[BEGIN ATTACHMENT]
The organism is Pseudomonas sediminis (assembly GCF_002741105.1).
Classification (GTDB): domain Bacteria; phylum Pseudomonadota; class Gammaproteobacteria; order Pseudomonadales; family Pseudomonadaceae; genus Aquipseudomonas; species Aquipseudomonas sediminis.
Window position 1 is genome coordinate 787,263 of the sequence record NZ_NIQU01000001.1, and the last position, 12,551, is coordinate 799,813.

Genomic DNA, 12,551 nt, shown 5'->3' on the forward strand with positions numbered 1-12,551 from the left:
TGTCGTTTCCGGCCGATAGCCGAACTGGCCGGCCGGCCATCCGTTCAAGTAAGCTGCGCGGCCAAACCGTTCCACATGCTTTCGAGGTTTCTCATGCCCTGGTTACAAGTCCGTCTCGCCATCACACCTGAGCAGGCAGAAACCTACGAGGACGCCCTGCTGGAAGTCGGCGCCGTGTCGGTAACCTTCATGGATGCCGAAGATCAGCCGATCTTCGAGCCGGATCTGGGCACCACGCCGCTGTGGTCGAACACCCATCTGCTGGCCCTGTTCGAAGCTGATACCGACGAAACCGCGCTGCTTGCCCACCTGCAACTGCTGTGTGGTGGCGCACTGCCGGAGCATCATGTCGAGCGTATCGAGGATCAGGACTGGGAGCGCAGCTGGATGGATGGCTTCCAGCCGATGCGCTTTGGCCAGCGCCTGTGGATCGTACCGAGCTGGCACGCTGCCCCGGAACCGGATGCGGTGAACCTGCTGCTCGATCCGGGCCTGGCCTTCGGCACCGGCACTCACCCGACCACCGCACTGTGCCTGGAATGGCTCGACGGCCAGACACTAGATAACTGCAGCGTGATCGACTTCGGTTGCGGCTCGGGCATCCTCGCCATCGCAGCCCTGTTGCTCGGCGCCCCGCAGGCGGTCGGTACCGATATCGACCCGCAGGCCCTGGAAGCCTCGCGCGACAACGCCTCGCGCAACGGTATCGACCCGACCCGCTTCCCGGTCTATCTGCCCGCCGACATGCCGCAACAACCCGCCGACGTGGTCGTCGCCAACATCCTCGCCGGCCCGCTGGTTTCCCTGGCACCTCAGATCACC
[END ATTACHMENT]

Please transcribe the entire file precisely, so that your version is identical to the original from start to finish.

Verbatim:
The organism is Pseudomonas sediminis (assembly GCF_002741105.1).
Classification (GTDB): domain Bacteria; phylum Pseudomonadota; class Gammaproteobacteria; order Pseudomonadales; family Pseudomonadaceae; genus Aquipseudomonas; species Aquipseudomonas sediminis.
Window position 1 is genome coordinate 787,263 of the sequence record NZ_NIQU01000001.1, and the last position, 12,551, is coordinate 799,813.

Genomic DNA, 12,551 nt, shown 5'->3' on the forward strand with positions numbered 1-12,551 from the left:
TGTCGTTTCCGGCCGATAGCCGAACTGGCCGGCCGGCCATCCGTTCAAGTAAGCTGCGCGGCCAAACCGTTCCACATGCTTTCGAGGTTTCTCATGCCCTGGTTACAAGTCCGTCTCGCCATCACACCTGAGCAGGCAGAAACCTACGAGGACGCCCTGCTGGAAGTCGGCGCCGTGTCGGTAACCTTCATGGATGCCGAAGATCAGCCGATCTTCGAGCCGGATCTGGGCACCACGCCGCTGTGGTCGAACACCCATCTGCTGGCCCTGTTCGAAGCTGATACCGACGAAACCGCGCTGCTTGCCCACCTGCAACTGCTGTGTGGTGGCGCACTGCCGGAGCATCATGTCGAGCGTATCGAGGATCAGGACTGGGAGCGCAGCTGGATGGATGGCTTCCAGCCGATGCGCTTTGGCCAGCGCCTGTGGATCGTACCGAGCTGGCACGCTGCCCCGGAACCGGATGCGGTGAACCTGCTGCTCGATCCGGGCCTGGCCTTCGGCACCGGCACTCACCCGACCACCGCACTGTGCCTGGAATGGCTCGACGGCCAGACACTAGATAACTGCAGCGTGATCGACTTCGGTTGCGGCTCGGGCATCCTCGCCATCGCAGCCCTGTTGCTCGGCGCCCCGCAGGCGGTCGGTACCGATATCGACCCGCAGGCCCTGGAAGCCTCGCGCGACAACGCCTCGCGCAACGGTATCGACCCGACCCGCTTCCCGGTCTATCTGCCCGCCGACATGCCGCAACAACCCGCCGACGTGGTCGTCGCCAACATCCTCGCCGGCCCGCTGGTTTCCCTGGCACCTCAGATCACC